You may not have heard about the Yerkes-Dodson Law, but the century-old insight has a lot to say about stress in your life. Psychologists Robert Yerkes and John Dodson looked at the relationship between arousal – a measure of stress – and performance. Initially, stress can help our performance improve but as it rises from medium to high levels, performance dips.
"We all need a certain level of stress to perform well in whatever we do," psychologists Dana Gionta, of Brantford, Conn., and Dan Guerra, of New York City, write in their new book From Stressed to Centered.
"For most of us, problems come when our arousal and resulting stress is at a high level for an extended period of time. Under this circumstance, the level and duration of arousal may not match the task we are performing and often impairs our performance."
Stress, of course, can come from "good" things (a promotion, wedding preparations, having a baby) as well as bad (getting a new, obnoxious boss; road construction for an extended period of time on your commute; or death of a spouse). All of it can create emotional and physical agitation.
"Whatever the event, it's how we experience it that's important. We need to tune into our body symptoms and if getting distress, figure out how we can manage it so we can enjoy this positive event like a wedding or having a baby. Otherwise, it can compromise our ability to enjoy the event," Dr. Guerra said in an interview.
When stress becomes overwhelming, he said it moves from being stress to distress. Instead, we want to find a centred, balanced approach to our life. That involves focusing on three areas where stress can register – breath, body, and thoughts – as well as some handy exercises to help moderate its impact. "We can create a sense of well-being, shifting from flight and fight to rest and digest," he said.
They offer many techniques in their book, some of which will be familiar. You can, for example, practise four-two-eight breathing, inhaling from the diaphragm for a count of four, holding for a count of two, and then exhaling as you count to eight. You can accentuate that with progressive muscle relaxation, taking calmness deeper into the body by tensing and relaxing different muscle groups.
Our thoughts, of course, can prevent us from relaxing, but the authors argue we don't have to be a slave to the intense and worried notions of the day. That involves two steps. The first is to give the mind the command to stop when you are experiencing repetitive worrisome, negative, or catastrophic thoughts. The second step is to replace the downbeat thought with something more positive and realistic. "Thoughts are a major culprit of how we experience life. There are the events, and there is the appraisal of these events – our thoughts. We can change our thinking by practising thought stopping and thought replacement," he notes.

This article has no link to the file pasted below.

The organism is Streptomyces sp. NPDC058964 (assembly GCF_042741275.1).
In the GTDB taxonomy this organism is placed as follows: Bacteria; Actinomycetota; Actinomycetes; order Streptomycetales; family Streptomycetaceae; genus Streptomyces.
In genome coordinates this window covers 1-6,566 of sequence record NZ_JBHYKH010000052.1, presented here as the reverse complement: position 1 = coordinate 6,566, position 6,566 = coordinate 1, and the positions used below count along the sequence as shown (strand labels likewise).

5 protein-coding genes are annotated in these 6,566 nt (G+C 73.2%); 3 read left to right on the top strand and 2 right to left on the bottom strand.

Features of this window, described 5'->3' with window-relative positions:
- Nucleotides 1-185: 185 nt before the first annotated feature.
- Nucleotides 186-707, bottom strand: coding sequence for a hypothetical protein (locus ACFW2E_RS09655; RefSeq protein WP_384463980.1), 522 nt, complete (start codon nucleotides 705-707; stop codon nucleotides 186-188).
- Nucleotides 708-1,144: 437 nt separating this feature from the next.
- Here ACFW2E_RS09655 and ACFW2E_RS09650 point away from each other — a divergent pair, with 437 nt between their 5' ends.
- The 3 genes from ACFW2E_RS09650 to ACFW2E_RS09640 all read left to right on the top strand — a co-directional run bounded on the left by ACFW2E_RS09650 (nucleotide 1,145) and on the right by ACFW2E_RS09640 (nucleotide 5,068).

Setting boundaries can also help enormously with reducing stress. Boundaries help to protect us by clarifying what is our responsibility and what is another person's. They preserve our physical and emotional energy, allowing us to stay focused on ourselves – to live in harmony with our values and standards. Identifying our personal limits can be crucial to living a balanced life. However, Dr. Gionta says, "Often people don't recognize limits, and when they recognize limits they often don't set boundaries."
Most of us have experienced that situation. We feel guilty for limiting others, telling someone we won't respond to e-mail on the weekend, for example. It seems selfish, putting ourselves first. We might even feel we don't have the right to set boundaries. Or we worry we will jeopardize a relationship by erecting a boundary around the individual. "It's a skill and we don't learn it in our families growing up, or in school, or at work," she says. "The majority of people are very poor at setting and maintaining boundaries."
If you recognize that deficiency in yourself, seek a coach or mentor who can help you sort through the emotional quicksand of boundary setting. Work slowly, setting small, perhaps even trivial, boundaries in one part of your life. You might begin with a friend or a relative, choosing something you know they will readily accept. As you gain some success with this skill, you will gain confidence and be able to extend it to larger issues throughout your life.
Be strategic, rating situations where boundaries might be considered on a scale of one to 10. If it's a 10, you probably need to act but with something scored a two or three maybe you can let it be. "Learning to set boundaries is an invaluable tool in preventing stress and managing it more effectively," she said.
More broadly, Dr. Guerra says it's important to realize that stress is unavoidable in your life. Sometimes it can be positive while other times, it can lead to distress. "But you can absolutely have an impact by doing something from the ideas we give – and that something can be small and achievable," he concludes.
Harvey Schachter is a Battersea, Ont.-based writer specializing in management issues. He writes Monday Morning Manager and management book reviews for the print edition of Report on Business and an online work-life column, Balance. E-mail Harvey Schachter